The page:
We've been exploring the changing roles of men and today we hear about men in the workforce. The job market is often portrayed as a snapshot - a brief moment in time. The unemployment rate moves up or down a notch. A single month's job growth is better or worse than forecasters had predicted. But there is a long unfolding story about employment in America that often gets overlooked. It's the story of men opting out of work altogether. Here's NPR's Uri Berliner.

URI BERLINER, BYLINE: After World War II, it was a great time to be an American man in the workplace. Hiring was strong for white-collar jobs and factory work. Industries like autos, aviation and steel were booming.

(SOUNDBITE OF INDUSTRY CLIP FROM US STEEL PLANT)

UNIDENTIFIED MAN: To Jim Robbins, making steel for America is a job with a future. Jim, planning for the future, is filled with determination to make way for tomorrow. And the industry in which he serves is also a part of that tomorrow.

BERLINER: That industry clip from a U.S. steel plant expresses the optimism of the times. Nicholas Eberstadt is an economist with the American Enterprise Institute. He says if you were a man in the 1950s, you had a job. Or if you lost it, you started looking for another one.

NICHOLAS EBERSTADT: If you weren't in the Army and you weren't in jail, you were very very likely working. And there was probably a good reason for why you were not seeking work and not working, if that was the case.

BERLINER: But by the 1960s that started to change. Men began leaving the workforce. If they couldn't find jobs, some men simply stopped looking. And ever since, more and more men have been opting out of work. That's a fact not in dispute anywhere across the ideological spectrum. Here's Eberstadt of the right-leaning American Enterprise Institute.

EBERSTADT: This has been going on now for just about half a century.

BERLINER: And Heidi Shierholz of the left-leaning Economic Policy Institute.

HEIDI SHIERHOLZ: We've been seeing this just long - decades-long decline in men's labor force participation.

BERLINER: That decline has been relentless, persisting through recessions and even in periods of strong growth and job creation, like the 1990s.

EBERSTADT: So it's happened during good times. It's happened during bad times.

BERLINER: The departure from work can't be explained away by factors like men retiring earlier or young men staying in school longer to get more degrees. Back in the 1950s, just 3 percent of men in their prime working years - that's considered 25 to 54 - were out of work and not seeking employment. Last year, that number was 12 percent.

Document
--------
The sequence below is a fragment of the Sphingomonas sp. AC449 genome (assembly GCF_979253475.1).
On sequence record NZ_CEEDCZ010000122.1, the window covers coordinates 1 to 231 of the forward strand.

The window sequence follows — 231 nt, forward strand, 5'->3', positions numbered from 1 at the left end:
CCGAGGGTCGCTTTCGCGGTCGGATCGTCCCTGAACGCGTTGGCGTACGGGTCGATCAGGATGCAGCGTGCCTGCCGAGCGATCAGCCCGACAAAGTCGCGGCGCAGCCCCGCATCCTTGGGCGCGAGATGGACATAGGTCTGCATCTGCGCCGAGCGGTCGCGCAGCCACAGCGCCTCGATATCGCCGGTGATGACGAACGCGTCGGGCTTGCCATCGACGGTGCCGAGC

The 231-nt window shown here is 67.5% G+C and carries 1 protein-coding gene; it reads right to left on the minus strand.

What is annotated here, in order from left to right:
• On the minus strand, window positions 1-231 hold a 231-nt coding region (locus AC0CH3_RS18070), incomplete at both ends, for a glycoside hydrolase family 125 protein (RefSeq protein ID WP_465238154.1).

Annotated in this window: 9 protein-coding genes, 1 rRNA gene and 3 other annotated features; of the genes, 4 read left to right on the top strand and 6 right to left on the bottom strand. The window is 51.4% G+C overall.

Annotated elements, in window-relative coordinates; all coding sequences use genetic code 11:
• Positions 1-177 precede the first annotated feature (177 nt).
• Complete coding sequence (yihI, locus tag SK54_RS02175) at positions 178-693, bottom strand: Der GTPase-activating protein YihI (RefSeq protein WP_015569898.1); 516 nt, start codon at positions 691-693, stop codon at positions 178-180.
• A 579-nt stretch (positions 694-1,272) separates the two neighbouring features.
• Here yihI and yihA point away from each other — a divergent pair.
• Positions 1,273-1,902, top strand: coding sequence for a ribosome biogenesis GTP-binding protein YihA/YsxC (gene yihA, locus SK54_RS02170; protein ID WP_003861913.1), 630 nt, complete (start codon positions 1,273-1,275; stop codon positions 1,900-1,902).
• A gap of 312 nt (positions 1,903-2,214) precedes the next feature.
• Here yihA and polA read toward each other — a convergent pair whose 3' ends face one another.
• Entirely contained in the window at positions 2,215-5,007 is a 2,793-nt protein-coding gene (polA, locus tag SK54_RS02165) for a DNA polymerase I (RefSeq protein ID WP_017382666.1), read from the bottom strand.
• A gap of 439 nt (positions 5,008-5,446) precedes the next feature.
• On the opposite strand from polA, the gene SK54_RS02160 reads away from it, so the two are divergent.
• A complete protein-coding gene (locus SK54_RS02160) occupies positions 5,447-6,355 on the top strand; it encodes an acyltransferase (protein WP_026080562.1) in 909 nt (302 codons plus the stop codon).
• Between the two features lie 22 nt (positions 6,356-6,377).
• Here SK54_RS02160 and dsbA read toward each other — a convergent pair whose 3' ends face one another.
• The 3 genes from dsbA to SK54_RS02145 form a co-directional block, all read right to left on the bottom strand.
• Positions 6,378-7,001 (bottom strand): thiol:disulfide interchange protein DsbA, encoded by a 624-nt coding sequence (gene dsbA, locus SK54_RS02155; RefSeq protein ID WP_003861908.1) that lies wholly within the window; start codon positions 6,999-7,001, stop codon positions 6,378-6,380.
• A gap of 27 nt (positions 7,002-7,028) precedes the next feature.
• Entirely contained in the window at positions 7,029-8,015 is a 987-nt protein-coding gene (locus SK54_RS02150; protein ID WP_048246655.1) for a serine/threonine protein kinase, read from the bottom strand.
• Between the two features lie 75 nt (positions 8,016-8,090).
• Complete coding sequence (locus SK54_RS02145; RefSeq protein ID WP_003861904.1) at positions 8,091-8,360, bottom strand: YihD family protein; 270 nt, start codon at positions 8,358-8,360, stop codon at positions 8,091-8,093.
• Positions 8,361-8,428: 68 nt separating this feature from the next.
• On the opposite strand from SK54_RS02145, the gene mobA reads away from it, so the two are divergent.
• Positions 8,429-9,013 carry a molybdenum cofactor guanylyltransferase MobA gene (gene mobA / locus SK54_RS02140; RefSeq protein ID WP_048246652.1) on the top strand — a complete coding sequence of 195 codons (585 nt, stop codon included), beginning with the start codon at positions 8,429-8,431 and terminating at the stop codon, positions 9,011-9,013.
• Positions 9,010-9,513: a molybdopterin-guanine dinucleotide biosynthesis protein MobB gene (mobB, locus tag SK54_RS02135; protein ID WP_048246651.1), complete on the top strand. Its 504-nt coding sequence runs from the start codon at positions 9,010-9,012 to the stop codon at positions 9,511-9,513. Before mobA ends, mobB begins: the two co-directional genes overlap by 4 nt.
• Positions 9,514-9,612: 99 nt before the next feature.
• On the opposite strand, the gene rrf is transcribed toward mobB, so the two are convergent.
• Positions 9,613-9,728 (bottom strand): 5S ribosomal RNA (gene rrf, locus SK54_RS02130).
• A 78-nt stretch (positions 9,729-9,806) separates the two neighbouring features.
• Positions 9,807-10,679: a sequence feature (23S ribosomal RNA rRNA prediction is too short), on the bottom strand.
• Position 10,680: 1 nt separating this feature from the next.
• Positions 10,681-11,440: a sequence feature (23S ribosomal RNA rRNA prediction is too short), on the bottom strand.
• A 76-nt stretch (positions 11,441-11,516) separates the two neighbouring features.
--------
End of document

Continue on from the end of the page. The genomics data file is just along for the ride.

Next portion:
(SOUNDBITE OF FILM, "THE BIG LEBOWSKI")

DAVID HUDDLESTON: (As Jeffrey Lebowski) Are you employed, sir?

JEFF BRIDGES: (As The Dude) Employed? (Laughing).

HUDDLESTON: (As Jeffrey Lebowski) You don't go out looking for a job dressed like that, do you? On a weekday?

BRIDGES: (As The Dude) Is this the - what day is this?

BERLINER: That's the ultimate slacker - the Dude in the movie "The Big Lebowski." Obviously, an extreme case - back in the real world, as more men opted out of the workforce for whatever their reasons, women streamed in. And at the same time, they've been obtaining more education. The most recent figures show nearly 60 percent of all bachelor's degrees in the U.S. are earned by women. MIT economist David Autor says women have responded to an increasingly demanding job market by getting more education - men not so much.

DAVID AUTOR: You might say well, why haven't men responded more effectively? Why haven't they educated better - more? Why haven't they moved into higher-wage occupations? And that is less clear.

BERLINER: As might be expected, economists don't agree on why so many men have left the workforce. Some possible factors they cite - there's less of a stigma today if a man doesn't work. Union clout has declined. More men are in early retirement, receiving disability benefits. New technology has eliminated manufacturing jobs and competition from abroad moved others overseas. Economist David Autor says many service jobs that remain in restaurants and retail, for example, don't pay as well as the factory jobs that disappeared.

AUTOR: The most important factor, I would say, behind declining male employment rates is declining wages for less educated workers.

BERLINER: So what can be done? Certainly, more education and better education would make a difference, but that's long-term. Autor says a smaller fix might help. He suggests expanding the earned-income tax credit. That's the subsidy that rewards low-income workers when they find jobs and keep them. But right now, it primarily benefits women and children, not single men. Uri Berliner, NPR News.

MELISSA BLOCK, HOST:

So as we've just heard, for men working blue-collar jobs, it's become harder to get ahead. On average, they make less money and have far less job security than previous generations. Transcript provided by NPR, Copyright NPR.